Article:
Studies into the brains of chronically traumatized children reveal that although there can be crippling side-effects, there is also hope for healing with mindfulness practice.

Childhood trauma has been linked to smaller brain size, diminished IQ, anti-social behaviour, aggression and emotional numbness. “Trauma is the residue of what those experiences leave in your body,” says Bessel van der Kolk, the president of the International Society for Traumatic Stress Studies. “People’s brains change because of trauma.”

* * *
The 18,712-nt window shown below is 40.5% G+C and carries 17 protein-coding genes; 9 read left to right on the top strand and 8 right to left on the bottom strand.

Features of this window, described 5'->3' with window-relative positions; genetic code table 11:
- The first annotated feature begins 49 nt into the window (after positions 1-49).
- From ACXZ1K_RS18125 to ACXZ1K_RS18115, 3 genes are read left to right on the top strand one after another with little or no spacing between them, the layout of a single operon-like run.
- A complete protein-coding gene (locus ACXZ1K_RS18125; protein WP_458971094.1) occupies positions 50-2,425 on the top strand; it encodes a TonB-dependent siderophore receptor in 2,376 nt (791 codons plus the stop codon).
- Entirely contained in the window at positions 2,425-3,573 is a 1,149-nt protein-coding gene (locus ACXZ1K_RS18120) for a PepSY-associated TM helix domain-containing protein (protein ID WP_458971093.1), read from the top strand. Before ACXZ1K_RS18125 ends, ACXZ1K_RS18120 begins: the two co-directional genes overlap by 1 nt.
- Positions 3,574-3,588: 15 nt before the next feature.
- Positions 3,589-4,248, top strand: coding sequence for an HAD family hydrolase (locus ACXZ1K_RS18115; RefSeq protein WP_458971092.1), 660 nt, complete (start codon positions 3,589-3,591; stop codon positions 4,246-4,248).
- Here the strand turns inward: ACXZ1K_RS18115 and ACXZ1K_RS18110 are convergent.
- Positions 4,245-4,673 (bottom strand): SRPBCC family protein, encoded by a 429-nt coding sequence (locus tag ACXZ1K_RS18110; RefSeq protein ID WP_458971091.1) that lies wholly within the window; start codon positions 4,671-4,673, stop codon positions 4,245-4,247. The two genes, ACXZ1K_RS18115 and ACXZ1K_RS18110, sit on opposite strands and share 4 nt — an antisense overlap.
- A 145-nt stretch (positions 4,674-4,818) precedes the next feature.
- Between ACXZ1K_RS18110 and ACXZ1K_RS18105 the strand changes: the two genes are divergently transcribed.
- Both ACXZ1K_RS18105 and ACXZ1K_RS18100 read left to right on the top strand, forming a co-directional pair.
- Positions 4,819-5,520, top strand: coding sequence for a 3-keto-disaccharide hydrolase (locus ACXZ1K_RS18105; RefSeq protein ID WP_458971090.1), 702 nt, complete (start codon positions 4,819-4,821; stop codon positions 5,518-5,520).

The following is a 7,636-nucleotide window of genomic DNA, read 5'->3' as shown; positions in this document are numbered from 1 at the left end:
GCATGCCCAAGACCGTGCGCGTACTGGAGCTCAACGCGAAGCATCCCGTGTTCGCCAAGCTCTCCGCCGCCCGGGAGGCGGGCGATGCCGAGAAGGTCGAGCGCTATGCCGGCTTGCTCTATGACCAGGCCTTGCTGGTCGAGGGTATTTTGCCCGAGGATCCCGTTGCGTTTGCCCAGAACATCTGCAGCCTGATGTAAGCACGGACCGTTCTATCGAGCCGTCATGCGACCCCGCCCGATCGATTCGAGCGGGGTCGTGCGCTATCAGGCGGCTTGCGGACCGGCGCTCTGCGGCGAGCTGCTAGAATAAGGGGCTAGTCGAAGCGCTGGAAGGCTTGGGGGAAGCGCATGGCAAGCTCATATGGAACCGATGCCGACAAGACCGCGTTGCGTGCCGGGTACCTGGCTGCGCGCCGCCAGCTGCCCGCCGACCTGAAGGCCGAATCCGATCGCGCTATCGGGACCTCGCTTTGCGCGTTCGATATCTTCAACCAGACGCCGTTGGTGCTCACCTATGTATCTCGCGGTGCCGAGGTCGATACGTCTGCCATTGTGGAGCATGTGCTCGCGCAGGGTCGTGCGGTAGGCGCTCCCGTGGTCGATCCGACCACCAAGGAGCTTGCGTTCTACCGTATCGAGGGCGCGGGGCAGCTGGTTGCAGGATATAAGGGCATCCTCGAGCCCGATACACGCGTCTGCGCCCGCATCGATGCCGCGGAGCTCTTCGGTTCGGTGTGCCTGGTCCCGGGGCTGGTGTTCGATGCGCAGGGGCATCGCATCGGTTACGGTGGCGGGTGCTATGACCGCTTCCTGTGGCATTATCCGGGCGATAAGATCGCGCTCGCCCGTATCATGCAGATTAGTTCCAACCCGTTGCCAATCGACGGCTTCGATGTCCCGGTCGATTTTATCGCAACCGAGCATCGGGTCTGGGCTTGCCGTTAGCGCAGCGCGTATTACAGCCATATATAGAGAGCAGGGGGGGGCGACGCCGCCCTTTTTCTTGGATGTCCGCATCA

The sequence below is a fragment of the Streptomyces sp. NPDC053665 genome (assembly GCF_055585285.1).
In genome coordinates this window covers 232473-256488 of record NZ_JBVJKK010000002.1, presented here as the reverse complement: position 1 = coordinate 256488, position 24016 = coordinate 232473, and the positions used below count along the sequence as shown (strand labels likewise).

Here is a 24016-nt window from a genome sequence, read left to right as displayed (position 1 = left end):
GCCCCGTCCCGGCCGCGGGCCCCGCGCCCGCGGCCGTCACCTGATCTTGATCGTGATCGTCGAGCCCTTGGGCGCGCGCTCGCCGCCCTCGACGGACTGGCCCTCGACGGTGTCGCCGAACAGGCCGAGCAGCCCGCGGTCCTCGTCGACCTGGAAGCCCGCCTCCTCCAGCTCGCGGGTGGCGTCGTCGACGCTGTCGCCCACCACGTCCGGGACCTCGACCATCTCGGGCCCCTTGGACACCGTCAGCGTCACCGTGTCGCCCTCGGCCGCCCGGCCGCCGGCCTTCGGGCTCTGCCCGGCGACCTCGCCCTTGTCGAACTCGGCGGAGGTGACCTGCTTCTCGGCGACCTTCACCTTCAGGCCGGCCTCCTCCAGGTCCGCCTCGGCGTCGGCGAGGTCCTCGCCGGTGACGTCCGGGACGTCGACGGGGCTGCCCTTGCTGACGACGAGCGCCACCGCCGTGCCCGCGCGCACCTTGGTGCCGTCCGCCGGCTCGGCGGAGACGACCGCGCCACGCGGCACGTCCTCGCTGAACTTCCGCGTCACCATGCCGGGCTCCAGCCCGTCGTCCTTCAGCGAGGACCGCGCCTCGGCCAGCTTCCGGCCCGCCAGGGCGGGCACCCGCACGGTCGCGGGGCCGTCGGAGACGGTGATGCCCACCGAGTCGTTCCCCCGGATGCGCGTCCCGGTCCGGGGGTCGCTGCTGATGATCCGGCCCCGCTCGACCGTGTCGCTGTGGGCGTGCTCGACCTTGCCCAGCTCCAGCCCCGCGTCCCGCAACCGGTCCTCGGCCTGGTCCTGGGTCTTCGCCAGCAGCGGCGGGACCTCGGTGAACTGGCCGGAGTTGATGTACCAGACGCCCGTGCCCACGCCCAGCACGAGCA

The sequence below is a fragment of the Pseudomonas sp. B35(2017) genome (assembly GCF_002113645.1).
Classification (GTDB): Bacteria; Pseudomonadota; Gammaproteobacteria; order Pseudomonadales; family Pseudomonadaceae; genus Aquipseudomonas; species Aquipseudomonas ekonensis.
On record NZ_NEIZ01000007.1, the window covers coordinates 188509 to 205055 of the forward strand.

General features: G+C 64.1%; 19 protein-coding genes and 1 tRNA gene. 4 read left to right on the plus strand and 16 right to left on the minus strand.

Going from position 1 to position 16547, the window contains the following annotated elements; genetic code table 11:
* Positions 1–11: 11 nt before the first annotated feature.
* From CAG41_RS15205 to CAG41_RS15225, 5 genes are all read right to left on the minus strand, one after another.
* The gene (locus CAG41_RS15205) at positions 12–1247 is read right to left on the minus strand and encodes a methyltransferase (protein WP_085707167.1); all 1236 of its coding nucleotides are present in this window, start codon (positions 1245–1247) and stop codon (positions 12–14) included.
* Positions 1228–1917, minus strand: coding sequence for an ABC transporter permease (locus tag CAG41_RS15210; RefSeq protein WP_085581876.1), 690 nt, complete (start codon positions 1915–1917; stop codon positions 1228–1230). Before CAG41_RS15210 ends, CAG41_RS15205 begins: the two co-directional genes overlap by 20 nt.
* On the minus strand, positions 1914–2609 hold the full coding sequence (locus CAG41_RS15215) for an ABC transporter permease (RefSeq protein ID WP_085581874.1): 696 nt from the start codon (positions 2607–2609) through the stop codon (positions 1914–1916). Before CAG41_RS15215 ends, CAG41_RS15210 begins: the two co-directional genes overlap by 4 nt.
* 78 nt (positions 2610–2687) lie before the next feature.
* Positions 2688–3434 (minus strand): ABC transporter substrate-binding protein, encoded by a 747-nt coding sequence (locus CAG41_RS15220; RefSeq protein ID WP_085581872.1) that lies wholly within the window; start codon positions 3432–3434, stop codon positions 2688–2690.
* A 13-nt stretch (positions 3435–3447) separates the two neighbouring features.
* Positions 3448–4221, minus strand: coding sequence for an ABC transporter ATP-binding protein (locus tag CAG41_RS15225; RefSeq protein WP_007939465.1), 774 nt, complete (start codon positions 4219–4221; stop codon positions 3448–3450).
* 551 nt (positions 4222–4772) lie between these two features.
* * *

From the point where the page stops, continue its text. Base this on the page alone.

Yet recent studies show that mindfulness practice helps children connect with positive emotional and social experiences, often things that a traumatized brain struggles to do. These practices stimulate the dorsomedial prefrontal cortex, a part of the brain linked to reflective awareness.

This recent study is one of a growing number of studies into the practice of mindfulness for children living with trauma. Many have offered promising results.

Learn more about the study here.


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